Nicole Phillips, Institute for Justice & Democracy in Haiti (in US), +1-510-715-2855 (English, French, Kreyol)

As Haitians observe International Human Rights Day, lawyers concerned that low turnout and voter exclusion indicate threats to Haitians’ right to vote

(Port-au-Prince, December 10, 2016) – Following the November 28 announcement of preliminary results for Haiti’s presidential elections, human rights lawyers are concerned by the extremely low turnout, and the potentially massive exclusion of voters and allegations of fraud during the vote tabulation process. “Many Haitians faced serious obstacles to voting on November 20,” said Mario Joseph, managing attorney of the Port-au-Prince-based Bureau des Avocats Internationaux (BAI). “Fixing problems that excluded voters from casting their ballots is crucial for the integrity of Haiti’s electoral system,” Joseph said.

On election day, many voters could not find their names on the electoral list of their voting center, while others discovered that they had been assigned to voting centers far away from their place of residence. Problems with the electoral list were compounded by difficulties Haitians had obtaining their Carte d’identification nationale (CIN) from the Office Nationale de l’Indentification (ONI). In hurricane-affected areas of the south-west, Haitians who lost their CIN cards were unable to vote, even if they had an attestation form issued by the ONI.

International and national observers indicate that voter exclusion was a common problem on election day. According to the Provisional Electoral Council (CEP)’s preliminary results, only 21 percent of registered voters cast a ballot in the election, though the turnout declines to 17.3 percent in counting only the valid votes. Unfortunately, election workers did not document the number of voters turned away due to errors in the electoral list or unavailability of identification.

“Voter exclusion has been a problem in every election I’ve observed since 2010, as voter turnout continues to plummet. More efforts need to be made by the Haitian government and the international community to update voter registration lists and issue national identity cards so that everyone can vote,” said Nicole Phillips, a lawyer with the Institute for Justice & Democracy in Haiti who observed the elections. “The failure to do so violates Haitians’ fundamental human right to vote under Haitian and international law.” The scope of voter exclusion must be investigated and the electoral lists corrected before the next round of elections in 2017, Phillips added.

Election observers with a delegation from the U.S.-based National Lawyers Guild witnessed encouraging improvements to Haiti’s electoral system on November 20, in particular the professionalism of polling station workers. Election day was calmer and had reduced instances of fraud, due to the pre-registration of political party monitors (mandataires), the usage of indelible ink and better-trained security agents at polling places. Voting booths were larger and better designed, providing voters with greater secrecy when filling out their ballots. The CEP also released its procedures manual for the vote tabulation process, a demand of Haitian civil society.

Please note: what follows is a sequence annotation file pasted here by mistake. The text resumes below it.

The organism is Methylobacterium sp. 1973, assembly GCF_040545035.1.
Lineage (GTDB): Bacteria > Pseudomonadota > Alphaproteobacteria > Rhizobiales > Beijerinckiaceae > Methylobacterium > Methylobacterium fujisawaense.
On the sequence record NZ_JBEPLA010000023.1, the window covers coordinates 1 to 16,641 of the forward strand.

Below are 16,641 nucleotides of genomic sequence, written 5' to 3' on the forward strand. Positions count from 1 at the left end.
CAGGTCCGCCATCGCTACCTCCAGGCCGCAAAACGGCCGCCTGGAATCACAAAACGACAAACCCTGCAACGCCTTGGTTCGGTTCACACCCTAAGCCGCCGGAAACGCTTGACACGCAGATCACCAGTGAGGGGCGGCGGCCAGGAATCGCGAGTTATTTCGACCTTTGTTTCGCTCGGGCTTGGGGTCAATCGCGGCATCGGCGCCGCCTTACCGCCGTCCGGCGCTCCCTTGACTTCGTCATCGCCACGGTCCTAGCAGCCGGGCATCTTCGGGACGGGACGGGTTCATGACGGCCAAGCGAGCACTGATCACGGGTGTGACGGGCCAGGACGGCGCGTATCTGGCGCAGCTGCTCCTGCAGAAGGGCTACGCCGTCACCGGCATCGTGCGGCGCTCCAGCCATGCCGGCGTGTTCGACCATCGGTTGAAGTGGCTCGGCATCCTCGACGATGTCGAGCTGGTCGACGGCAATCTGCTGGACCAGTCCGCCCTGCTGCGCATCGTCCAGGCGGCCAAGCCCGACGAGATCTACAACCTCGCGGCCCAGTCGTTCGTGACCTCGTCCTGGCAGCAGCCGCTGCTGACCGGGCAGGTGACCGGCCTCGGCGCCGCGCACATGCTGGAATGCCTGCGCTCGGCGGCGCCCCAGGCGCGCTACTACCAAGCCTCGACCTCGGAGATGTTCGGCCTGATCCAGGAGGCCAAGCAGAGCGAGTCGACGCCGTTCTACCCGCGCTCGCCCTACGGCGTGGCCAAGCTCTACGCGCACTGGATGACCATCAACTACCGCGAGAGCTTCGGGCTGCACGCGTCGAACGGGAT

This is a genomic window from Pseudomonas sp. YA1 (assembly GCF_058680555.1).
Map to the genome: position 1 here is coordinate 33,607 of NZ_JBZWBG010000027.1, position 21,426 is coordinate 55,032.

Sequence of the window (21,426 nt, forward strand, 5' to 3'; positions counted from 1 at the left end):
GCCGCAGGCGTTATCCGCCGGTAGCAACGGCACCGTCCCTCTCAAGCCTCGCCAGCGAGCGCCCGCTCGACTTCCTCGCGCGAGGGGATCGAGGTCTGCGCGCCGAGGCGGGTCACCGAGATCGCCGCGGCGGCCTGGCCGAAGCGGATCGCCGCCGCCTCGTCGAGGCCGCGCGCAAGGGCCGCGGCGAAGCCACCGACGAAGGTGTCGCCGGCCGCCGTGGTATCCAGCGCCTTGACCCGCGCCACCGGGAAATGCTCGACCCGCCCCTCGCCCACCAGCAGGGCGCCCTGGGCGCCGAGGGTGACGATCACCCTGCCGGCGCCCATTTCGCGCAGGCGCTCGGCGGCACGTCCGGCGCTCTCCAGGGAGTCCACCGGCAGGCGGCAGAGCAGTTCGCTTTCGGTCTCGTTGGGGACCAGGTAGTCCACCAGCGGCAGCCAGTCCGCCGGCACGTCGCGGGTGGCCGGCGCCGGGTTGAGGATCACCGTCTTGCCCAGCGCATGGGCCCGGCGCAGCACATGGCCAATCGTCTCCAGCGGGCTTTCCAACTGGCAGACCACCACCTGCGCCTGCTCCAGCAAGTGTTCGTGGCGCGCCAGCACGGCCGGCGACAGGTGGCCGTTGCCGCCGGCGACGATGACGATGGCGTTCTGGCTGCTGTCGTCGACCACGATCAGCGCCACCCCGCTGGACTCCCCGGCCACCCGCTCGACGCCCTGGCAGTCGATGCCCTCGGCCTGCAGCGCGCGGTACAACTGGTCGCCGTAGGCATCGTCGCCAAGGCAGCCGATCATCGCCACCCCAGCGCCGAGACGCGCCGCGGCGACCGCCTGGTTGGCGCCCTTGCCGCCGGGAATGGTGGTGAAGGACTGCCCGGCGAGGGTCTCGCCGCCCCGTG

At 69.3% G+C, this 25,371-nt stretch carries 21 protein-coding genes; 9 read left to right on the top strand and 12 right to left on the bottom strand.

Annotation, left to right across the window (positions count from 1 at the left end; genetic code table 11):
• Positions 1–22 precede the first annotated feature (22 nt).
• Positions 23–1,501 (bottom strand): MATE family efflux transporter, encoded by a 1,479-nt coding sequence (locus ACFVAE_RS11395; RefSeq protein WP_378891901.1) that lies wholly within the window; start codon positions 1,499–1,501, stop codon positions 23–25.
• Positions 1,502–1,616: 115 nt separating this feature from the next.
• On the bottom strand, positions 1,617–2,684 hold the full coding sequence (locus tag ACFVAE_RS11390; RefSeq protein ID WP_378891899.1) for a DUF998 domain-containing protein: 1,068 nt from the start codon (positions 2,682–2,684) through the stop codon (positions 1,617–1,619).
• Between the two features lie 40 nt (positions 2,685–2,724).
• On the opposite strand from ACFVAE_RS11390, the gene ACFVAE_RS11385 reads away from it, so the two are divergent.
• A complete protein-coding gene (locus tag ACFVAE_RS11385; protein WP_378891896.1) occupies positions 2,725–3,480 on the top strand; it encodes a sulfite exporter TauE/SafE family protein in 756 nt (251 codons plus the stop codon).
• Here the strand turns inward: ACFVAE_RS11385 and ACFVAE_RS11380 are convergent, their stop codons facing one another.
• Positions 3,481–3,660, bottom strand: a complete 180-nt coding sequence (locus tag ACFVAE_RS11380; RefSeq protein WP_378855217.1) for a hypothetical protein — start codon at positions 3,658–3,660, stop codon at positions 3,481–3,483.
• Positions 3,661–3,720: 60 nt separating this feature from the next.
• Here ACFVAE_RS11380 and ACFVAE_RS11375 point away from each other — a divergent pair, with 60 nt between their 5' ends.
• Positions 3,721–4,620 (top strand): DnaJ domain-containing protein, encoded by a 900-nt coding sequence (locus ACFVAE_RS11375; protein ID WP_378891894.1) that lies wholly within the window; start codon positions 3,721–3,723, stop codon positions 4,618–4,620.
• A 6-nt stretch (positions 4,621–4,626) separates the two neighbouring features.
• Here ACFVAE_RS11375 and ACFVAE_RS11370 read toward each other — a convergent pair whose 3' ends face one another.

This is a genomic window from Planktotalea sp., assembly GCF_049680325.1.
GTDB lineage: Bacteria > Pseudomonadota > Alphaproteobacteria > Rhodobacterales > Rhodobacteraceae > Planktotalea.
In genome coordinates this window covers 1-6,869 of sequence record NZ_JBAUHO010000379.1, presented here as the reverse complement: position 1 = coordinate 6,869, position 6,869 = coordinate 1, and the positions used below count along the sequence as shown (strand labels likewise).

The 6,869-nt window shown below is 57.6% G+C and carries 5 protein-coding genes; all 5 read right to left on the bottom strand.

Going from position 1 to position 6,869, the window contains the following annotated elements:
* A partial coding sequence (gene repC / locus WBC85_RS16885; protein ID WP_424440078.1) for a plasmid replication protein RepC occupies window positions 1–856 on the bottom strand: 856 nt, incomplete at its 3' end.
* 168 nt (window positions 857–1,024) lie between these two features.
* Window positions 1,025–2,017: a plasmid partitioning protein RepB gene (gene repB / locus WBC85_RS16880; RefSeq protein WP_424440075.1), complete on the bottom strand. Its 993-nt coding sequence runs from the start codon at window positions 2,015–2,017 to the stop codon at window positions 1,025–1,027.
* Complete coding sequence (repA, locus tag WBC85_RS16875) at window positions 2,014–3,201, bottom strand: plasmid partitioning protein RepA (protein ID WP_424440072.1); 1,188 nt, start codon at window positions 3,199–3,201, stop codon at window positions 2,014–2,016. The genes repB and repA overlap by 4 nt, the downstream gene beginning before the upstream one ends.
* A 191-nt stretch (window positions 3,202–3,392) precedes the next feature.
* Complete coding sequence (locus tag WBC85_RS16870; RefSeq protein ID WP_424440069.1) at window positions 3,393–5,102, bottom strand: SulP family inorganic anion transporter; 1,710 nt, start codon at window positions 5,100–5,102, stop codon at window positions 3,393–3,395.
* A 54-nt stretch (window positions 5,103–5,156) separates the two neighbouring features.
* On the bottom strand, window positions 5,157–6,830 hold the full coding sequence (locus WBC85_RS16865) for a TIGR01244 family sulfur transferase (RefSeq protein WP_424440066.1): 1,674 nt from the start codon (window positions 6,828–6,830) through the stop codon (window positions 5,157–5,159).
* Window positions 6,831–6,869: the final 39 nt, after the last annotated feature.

Despite these advances, three challenges were filed by presidential candidates and 27 challenges were filed by legislative candidates objecting to the integrity of operations at the Vote Tabulation Center, which resulted in a high proportion (10.4 percent) of polling stations’ vote tallies being excluded due to irregularities. Decisions on the challenges are expected any day. Three members of the CEP did not sign the council’s declaration of the preliminary results, citing concerns over how irregularities were dealt with.

The CEP must investigate the allegations, clarify its decisions and address other serious incidents, such as reports of bags of discarded ballots found in the Nord Department, the BAI’s Joseph insisted, before finalizing the results. “These elections will not produce a legitimate government unless the challenges are fully investigated and publicly explained.”

Whether due to exclusion or discouragement or both, November 20’s low voter turnout is a worrying sign for Haiti’s fragile democracy. In the presidential race, PHTK candidate Jovenel Moïse finished first with 595,430 votes. If the preliminary results stand, Jovenel Moïse will have won presidency with the support of less than 10 percent of Haiti’s 6.2 million registered voters. Voter turnout has declined steadily since 2000, when the winning candidate won over twice as many votes (2.63 million) as the top four finishers in the 2016 official results combined (1.02 million).

“The U.S. and its allies in the international community bear some of the blame for Haitians’ political disengagement,” said Brian Concannon Jr., executive director of IJDH.  “After more than a decade of foreign-backed coups d’état, military occupation and interference by outside powers, Haitians have well-founded concerns about whether their votes will be respected or their elections can truly change anything.” UN troops have occupied Haiti since 2004, after a U.S.-backed regime change overthrew the elected government.

For more information, see the National Lawyers Guild and International Association of Democratic Lawyers’ November 2015 report calling for an independent investigation to address widespread allegations of fraud in Haiti’s October 25 elections and their September 2016 report calling on neutrality and independence of international electoral observers in Haiti.